How to spot a really choice Foolish Idea
  • things that are done for their own sake
  • ideas whose time has come, gone and come back around for more punishment
  • shiny objects of no utility
  • concepts that go completely against the grain of common sense and good judgment

Brian added a comment below (you have to log on to read it) that ideas that lack common sense should go unstated. I don't agree, at all, although he has a good point that common sense is a cultural commodity; I think furthermore that it's clear that what is "common sense" varies from country to country, and in fact that's an even stronger argument for the careless discard of the fear of foolishness.

I think the whole underpinning of Wasteflake lacks common sense. Common sense (at least the American variety) would have us find other, financially rewarding ways of spending what free time each of us spends here. But, it's too much fun to hang out here for me to worry about offending the common sense gods.


Also, we should note the difference between a Foolish Idea (something done for its own sake, done because it's interesting and amusing, not done primarily for profit or prestige) and a foolish idea (something trivial and dumb).

And yes, common sense varies considerably from culture to culture and time to time. For example, the medical establishment ignored Semmelweis's suggestions that doctors should wash their hands before examining women who had just given birth (http://en.wikipedia.org/wiki/Ignaz_Semmelweis). That was before germ theory was developed. Today, say that doctors should wash their hands before examining any patient, and the response is pretty much "well, duh, that's just common sense."


Christos projects are good examples of Foolish Idea: (quote from The Guardian
Christo has referred to his creations with some pride as "irrational, irresponsible, useless". "The world can live without these things," he says. "We like to have them. When they appear for a few days they carry this tremendous freedom of irresponsibility."



Here are a few heuristics I use for spotting FoolishIdeas
  • A fix for a problem that depends on getting large numbers of people to "realize" that a particular course of action is the "right thing to do" which invariably is really code language for spontaneously coming to share the values and biases of that idea's promulgator. No mechanism for getting large numbers of people to think or do the right thing is ever proposed. This is the AndThenAMiracleHappens strategy.
  • An idea based on the world view that everything is someone's fault, and therefore if there a problem, the solution has to involve somebody getting somehow punished even if an equally workable or better solution which doesn't involve punishment is available. This is the YesButCanWePunishThemAnyway strategy.
  • An plan that correctly identifies an undesirable behavior a complex system is exhibiting but then tries to correct for this behavior by applying brute force on the system in the opposite direction (literally or metaphorically). To coin a phrase, this is the MakeBadStuffIllegal strategy.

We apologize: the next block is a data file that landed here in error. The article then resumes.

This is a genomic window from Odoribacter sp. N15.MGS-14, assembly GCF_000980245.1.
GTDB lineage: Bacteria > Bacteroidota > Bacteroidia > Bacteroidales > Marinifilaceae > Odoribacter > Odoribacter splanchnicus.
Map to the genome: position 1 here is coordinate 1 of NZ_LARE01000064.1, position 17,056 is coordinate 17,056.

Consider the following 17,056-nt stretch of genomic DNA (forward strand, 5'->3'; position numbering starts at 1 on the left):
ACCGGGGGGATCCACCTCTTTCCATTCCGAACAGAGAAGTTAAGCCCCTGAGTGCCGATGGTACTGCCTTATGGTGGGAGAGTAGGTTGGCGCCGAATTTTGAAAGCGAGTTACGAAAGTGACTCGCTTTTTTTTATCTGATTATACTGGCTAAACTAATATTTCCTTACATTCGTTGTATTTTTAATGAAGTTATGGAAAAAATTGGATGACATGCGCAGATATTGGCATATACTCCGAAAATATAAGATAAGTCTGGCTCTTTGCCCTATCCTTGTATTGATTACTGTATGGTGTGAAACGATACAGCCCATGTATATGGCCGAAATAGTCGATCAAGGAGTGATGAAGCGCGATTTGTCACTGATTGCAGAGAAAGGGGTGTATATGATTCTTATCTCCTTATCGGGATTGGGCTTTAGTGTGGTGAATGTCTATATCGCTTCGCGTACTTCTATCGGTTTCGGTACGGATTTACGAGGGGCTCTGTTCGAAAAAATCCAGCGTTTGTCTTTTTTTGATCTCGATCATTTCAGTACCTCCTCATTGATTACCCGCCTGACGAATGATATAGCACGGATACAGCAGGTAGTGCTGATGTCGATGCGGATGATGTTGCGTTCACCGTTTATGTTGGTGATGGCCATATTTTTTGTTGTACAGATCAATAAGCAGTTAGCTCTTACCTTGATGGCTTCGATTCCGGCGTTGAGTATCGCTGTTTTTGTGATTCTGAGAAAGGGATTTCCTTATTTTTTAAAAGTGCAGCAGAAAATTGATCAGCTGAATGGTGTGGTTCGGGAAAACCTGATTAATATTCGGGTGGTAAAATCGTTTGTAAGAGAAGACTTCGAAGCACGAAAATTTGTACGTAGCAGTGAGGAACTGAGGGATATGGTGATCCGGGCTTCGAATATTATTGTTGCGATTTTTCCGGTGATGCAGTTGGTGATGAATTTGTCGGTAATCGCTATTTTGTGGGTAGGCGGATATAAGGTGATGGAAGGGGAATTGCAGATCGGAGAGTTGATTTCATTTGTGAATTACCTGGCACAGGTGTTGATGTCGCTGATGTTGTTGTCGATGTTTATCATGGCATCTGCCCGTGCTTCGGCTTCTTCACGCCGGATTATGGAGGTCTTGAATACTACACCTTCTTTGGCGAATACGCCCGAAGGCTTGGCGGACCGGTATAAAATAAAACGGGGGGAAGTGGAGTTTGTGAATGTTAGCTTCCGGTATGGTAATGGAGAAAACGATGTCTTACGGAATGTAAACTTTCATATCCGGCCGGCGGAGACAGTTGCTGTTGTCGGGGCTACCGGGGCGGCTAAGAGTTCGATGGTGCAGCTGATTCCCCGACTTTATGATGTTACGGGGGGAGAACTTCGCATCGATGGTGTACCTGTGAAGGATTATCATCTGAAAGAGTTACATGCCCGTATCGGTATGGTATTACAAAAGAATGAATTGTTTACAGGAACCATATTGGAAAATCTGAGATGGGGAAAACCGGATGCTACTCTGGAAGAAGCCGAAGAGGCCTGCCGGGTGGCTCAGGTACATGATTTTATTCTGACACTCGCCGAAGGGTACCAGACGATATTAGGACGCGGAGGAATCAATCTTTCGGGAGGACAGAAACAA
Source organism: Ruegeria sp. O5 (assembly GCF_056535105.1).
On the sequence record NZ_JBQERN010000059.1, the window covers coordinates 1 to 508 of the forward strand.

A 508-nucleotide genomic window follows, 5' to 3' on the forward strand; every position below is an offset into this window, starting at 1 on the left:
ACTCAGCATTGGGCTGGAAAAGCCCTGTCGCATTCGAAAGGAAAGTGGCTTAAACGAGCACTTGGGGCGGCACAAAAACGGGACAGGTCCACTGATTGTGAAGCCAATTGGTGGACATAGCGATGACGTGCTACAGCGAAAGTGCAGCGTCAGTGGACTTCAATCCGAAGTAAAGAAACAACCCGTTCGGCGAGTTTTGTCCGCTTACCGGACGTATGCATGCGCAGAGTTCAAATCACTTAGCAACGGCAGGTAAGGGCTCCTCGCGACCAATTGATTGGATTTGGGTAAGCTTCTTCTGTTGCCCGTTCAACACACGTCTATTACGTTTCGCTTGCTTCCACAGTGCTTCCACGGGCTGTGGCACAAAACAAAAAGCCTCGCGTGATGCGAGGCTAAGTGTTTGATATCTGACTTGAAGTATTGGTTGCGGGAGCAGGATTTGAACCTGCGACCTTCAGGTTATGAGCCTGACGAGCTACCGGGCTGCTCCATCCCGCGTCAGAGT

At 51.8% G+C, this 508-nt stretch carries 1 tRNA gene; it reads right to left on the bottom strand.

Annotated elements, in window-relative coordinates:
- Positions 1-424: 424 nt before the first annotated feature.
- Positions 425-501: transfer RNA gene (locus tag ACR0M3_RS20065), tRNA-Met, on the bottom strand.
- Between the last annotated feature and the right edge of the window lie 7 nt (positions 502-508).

• The assumption that people or circumstances are out to get you and anything you try to do will be foiled by people or circumstances and therefore there's no point to doing anything. A very tempting way to think because it appeals to our laziness. This is the ItWontWork strategy.
  • Rounding off the list, theres the other popular rationalization for doing nothing which is that every possible negative outcome no matter how unlikely or minor needs to be anticipated and prevented before anything is to be done. A zero tolerance for risk, embraced by people who don't understand that we live in a probabilistic universe. The GuaranteedSafe strategy.

Oh, thought of another heuristic... when an idea is refuted point by point, and it's proponent then miraculously pulls brand new justifications for doing it out of nowhere. One of two things is happening-- either they have a real agenda that isn't in your interests so they're not going to tell you what it is and just keep coming up with ever more outlandish excuses. Or, they've stubbornly committed themselves to this idea for emotional reasons and will say anything to rationalize their position.

Hummm... In my original thinking these would not necessary be FoolishIdeas so much as DumbIdeas. For example, it is a FoolishIdea to hang 7500 gates with saffron fabric in Central Park, NYC for people to gawp at 16 days. It is a DumbIdea to start a war in order to make the world a better place. The GuaranteedSafe strategy seems to getting close to where I've been muddling about in RandomThoughts. We'll I'm off to see the gates before they are unfurled; more later.
Created by steve. Last Modification: Friday 11 of February, 2005 09:51:12 EST by steve.